Conservation is becoming one of the greatest threats to the global environment.
By George Monbiot. Published in the Guardian 6th August 1997.
To the oil and mining companies, repressive governments and banks we list among the world’s exploiters, we must add another sector: conservationists. Unaccountable, opaque, pursuing a model of protection that is both repressive and outmoded, some of the world’s biggest conservation organizations are becoming indistinguishable from other neo-colonial corsairs. Unwilling to contemplate the wider consequences of their actions, they have ensured that conservation is now one of the greatest threats to the global environment.
This month, the World Bank will decide whether or not to support the construction of the Nam Theun 2 dam in Laos. One of the most destructive hydroelectric schemes on earth, it will drown 470 square kilometres of the remarkable forests and grasslands of the Nakai Plateau. Several rare animal species will disappear. The fisheries which help feed the catchment’s thousands of indigenous people will be wiped out: mysteriously, this doesn’t feature in the dam’s environmental assessment.
There’s nothing astonishing about this project, you might think: the World Bank, institutionally corrupt and apparently incapable of genuine reform, has been funding devastating dams for years. What is surprising is that two of the most active supporters of the dam, who have done more than any others to lend it credibility, are major conservation groups.
The International Union for the Conservation of Nature (IUCN) and the Wildlife Conservation Society (WCS) recognize that Nam Theun 2 will be devastating. But it is, they argue, the only means by which sufficient money will be released by international donors to finance their plans for the remainder of the Nakai Plateau.
The IUCN and WCS claim that the forests and wildlife of the plateau are being gradually degraded by the shifting cultivation and hunting and gathering of the region’s indigenous people. The WCS appears to want local people to leave the Nakai-Nam Theun Conservation Area. The IUCN will let them stay, but wants them to stop their traditional farming and adopt the “alternative livelihoods” it prescribes. The dam project will give these organizations the money they need for “proper management” – the IUCN has asked the Bank for $65 million. Moreover, by increasing state involvement in the region the dam will ensure that local people’s activities are properly policed.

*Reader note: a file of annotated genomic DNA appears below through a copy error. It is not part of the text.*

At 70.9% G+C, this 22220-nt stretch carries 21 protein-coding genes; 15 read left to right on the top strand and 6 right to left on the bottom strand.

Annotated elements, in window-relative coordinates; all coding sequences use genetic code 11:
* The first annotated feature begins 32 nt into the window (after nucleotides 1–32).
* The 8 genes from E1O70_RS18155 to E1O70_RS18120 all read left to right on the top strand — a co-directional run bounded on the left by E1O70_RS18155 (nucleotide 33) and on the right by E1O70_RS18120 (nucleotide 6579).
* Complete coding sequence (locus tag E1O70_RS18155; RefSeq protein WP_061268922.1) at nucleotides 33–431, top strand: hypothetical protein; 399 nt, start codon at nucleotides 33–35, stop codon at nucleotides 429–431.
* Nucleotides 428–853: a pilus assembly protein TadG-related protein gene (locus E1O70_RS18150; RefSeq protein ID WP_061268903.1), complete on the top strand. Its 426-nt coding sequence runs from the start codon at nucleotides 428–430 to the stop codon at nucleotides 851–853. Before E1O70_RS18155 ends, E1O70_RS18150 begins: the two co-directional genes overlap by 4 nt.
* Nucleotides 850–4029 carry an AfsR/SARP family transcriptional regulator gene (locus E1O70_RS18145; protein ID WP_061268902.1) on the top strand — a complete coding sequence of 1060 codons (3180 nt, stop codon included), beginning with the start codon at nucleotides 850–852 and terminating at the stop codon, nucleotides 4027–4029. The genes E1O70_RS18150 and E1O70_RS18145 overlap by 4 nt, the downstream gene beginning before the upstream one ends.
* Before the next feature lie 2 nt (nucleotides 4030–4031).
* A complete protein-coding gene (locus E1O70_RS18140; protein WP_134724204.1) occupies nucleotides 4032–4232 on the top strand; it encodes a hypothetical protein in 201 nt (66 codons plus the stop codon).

It’s an extraordinary position. The government’s record on conservation has been disastrous. By far the greatest threat to the Nakai Plateau, aside from the Nam Theun dam, is the work of a vast army-run logging company using government concessions. As the investigators Grainne Ryder and Malee Traisawasdichai have shown, construction of the dam is likely to open the whole plateau to commercial exploitation.
Moreover, neither the IUCN nor the WCS have demonstrated satisfactorily that local people are a substantial threat to the ecosystem. Indeed it is arguable that conservation groups are only interested in the area because indigenous people have looked after it so well. Experience elsewhere in the world suggests that a strengthening, rather than a reduction, of local people’s land rights is the only sustainable means of managing an ecosystem: they are the ones with a long-term interest in the health of their environment. Excluding people from their own resources while forcing them – as the IUCN advocates – to grow cash crops, could scarcely do more to set them against wildlife.
But neither human rights nor wider environmental impacts seem to matter much to organizations like the World Conservation Society. Alongside the equally prestigious Smithsonian Institute, the WCS is also working with the Burmese regime. Earlier this year, the government forcibly relocated 30,000 people from an area it wanted for a nature reserve. Two thousand of them were murdered. Survival International has shown how the Worldwide Fund for Nature’s intervention in the Philippines has helped reduce indigenous people to dependency and destitution. In East Africa, tens of thousands of nomads who have been excluded by conservationists from their best grazing lands now find themselves forced to over-exploit the rest of the savannah.
The problem is as old as the conservation movement itself. Professor Bernhard Grzimek, Hitler’s curator of Frankfurt Zoo and the champion of the Serengeti National Park, claimed “A National Park must remain a primordial wilderness to be effective. No men, not even native ones, should live inside its borders.” Yet, beyond Antarctica, wilderness does not exist on earth: all land is affected by and reflective of human activities. Grzimek’s preservationist model was never either a humane or realistic means of conservation. Yet the policy has become both too lucrative and too politically convenient to be changed. Big conservation groups, like anyone else attempting the sequestration of resources, align themselves with power against the powerless.
Organizations like the IUCN and the WCS are not the friends but the enemies of the environment. We must fight them as we fight the governments and corporations with which they so gleefully collaborate.